The DBT consultation team’s primary task is supporting the people who provide DBT, including skills therapists, therapists, case managers, and others. This consultation team helps therapists and counselors stay motivated and competent, enabling them to provide the best possible treatment. 

How to Find the Right Facility Specializing in DBT for Addiction

dbt for addiction in California

If you’re dealing with substance abuse, DBT could be an effective therapy choice for you. But how can you access it? The most effective method is to reach out to an addiction counselor or a treatment facility. DBT is offered at the majority of addiction treatment centers, such as Immersive Recovery Center. If you’re unable to visit a treatment center at the moment, they can often assist you in locating DBT therapists in your vicinity.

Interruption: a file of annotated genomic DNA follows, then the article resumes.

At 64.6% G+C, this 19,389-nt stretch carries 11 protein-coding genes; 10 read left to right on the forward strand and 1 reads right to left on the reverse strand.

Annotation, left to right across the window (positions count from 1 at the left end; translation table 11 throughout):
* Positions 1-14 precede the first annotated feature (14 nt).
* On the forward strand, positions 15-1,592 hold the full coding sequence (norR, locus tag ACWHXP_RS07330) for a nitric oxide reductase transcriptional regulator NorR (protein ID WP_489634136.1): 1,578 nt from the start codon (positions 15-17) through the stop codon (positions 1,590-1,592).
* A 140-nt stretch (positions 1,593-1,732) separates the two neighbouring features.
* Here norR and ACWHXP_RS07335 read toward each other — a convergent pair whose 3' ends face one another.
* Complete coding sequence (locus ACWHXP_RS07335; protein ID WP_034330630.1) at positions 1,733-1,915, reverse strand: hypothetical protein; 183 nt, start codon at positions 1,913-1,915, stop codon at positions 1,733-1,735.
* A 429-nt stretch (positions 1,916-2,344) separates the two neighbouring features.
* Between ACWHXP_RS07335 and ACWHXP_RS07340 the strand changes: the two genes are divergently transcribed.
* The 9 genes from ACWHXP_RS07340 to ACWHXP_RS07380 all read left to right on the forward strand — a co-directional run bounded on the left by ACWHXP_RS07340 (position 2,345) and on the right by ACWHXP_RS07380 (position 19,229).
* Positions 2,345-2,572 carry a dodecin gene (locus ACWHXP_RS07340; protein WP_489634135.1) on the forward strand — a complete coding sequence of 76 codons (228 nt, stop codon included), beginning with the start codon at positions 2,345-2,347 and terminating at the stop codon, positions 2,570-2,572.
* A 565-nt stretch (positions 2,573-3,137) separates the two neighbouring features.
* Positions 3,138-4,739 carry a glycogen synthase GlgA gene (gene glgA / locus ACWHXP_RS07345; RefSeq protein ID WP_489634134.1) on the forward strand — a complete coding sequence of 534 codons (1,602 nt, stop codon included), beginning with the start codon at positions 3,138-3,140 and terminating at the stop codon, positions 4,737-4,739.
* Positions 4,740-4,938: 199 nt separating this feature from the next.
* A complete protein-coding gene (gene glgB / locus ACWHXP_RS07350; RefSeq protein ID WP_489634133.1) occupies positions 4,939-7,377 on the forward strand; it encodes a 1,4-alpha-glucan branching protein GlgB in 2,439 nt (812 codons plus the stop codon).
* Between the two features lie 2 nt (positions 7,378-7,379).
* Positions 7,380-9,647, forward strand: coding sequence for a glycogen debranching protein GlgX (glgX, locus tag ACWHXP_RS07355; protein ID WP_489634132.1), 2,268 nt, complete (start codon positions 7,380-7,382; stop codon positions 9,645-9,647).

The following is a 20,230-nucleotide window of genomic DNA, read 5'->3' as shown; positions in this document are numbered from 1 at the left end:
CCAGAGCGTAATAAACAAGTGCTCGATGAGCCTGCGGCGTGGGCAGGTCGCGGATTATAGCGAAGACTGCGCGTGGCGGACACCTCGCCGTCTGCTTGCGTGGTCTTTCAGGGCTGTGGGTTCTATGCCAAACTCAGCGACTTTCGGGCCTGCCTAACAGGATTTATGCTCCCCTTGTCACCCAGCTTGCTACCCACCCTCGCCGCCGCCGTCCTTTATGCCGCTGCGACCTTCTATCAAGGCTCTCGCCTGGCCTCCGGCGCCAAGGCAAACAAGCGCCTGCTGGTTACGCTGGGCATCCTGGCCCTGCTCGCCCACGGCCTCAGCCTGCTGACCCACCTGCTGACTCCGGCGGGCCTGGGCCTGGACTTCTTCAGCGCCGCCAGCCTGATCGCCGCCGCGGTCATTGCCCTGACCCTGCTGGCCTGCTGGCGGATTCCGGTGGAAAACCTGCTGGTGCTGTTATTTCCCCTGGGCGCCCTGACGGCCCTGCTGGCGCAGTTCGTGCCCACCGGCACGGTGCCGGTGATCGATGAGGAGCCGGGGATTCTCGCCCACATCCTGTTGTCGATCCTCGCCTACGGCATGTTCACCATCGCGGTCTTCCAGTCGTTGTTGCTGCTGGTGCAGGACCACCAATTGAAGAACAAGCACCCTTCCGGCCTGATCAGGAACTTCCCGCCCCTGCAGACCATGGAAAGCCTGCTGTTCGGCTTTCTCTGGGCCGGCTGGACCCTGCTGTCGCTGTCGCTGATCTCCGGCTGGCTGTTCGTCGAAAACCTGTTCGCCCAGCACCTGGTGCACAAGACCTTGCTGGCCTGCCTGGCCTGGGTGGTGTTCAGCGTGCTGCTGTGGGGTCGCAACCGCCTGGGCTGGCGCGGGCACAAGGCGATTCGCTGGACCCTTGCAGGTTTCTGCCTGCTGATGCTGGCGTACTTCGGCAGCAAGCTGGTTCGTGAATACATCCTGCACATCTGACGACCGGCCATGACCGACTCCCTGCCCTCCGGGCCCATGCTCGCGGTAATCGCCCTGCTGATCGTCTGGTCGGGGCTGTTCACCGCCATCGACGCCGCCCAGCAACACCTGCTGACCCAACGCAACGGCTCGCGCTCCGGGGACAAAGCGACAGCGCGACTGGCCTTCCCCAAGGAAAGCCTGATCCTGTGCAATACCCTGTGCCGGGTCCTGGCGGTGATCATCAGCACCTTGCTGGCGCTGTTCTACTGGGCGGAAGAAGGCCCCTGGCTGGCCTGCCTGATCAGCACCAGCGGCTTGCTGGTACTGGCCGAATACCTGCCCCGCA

Is DBT for Addiction Covered By Insurance?

Your insurance may include coverage for DBT as part of your treatment plan, but this will vary depending on your particular plan. You can reach out to the treatment center or your insurance provider for assistance with any inquiries regarding treatment expenses.

Learn More About DBT for Addiction at Immersive Recovery

DBT is a potent tool in treating various disorders and mental health conditions. In cases of dual diagnosis, DBT, combined with other treatment methods, can help prevent relapses and self-harming behaviors as well as help you curb your cravings.  DBT typically takes place in a clinical outpatient setting, but can also be incorporated into more intensive methods of treatment, such as residential or partial hospitalization day programs.


If you feel like you or a loved one would benefit from DBT, or you would like to find out more about DBT at Immersive Recovery and see how we can help you, contact us today to get the process rolling. You have the right to a healthy, meaningful, and happy life.